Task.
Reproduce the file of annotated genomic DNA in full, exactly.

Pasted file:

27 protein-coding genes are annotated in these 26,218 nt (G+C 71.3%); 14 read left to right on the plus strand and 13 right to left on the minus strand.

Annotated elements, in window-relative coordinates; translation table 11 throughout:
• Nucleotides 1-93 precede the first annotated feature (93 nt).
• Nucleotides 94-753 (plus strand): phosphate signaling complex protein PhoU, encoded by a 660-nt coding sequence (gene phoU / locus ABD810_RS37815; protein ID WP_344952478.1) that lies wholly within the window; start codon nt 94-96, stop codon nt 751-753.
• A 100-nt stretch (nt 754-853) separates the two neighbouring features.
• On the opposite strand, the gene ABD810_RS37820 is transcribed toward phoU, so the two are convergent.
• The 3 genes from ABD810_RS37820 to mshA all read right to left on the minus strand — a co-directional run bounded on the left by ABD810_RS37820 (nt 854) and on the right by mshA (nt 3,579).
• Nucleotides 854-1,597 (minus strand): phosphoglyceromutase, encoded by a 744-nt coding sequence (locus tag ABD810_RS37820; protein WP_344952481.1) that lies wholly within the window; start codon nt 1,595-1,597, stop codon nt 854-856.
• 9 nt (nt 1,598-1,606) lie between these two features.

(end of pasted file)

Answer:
27 protein-coding genes are annotated in these 26,218 nt (G+C 71.3%); 14 read left to right on the plus strand and 13 right to left on the minus strand.

Annotated elements, in window-relative coordinates; translation table 11 throughout:
• Nucleotides 1-93 precede the first annotated feature (93 nt).
• Nucleotides 94-753 (plus strand): phosphate signaling complex protein PhoU, encoded by a 660-nt coding sequence (gene phoU / locus ABD810_RS37815; protein ID WP_344952478.1) that lies wholly within the window; start codon nt 94-96, stop codon nt 751-753.
• A 100-nt stretch (nt 754-853) separates the two neighbouring features.
• On the opposite strand, the gene ABD810_RS37820 is transcribed toward phoU, so the two are convergent.
• The 3 genes from ABD810_RS37820 to mshA all read right to left on the minus strand — a co-directional run bounded on the left by ABD810_RS37820 (nt 854) and on the right by mshA (nt 3,579).
• Nucleotides 854-1,597 (minus strand): phosphoglyceromutase, encoded by a 744-nt coding sequence (locus tag ABD810_RS37820; protein WP_344952481.1) that lies wholly within the window; start codon nt 1,595-1,597, stop codon nt 854-856.
• 9 nt (nt 1,598-1,606) lie between these two features.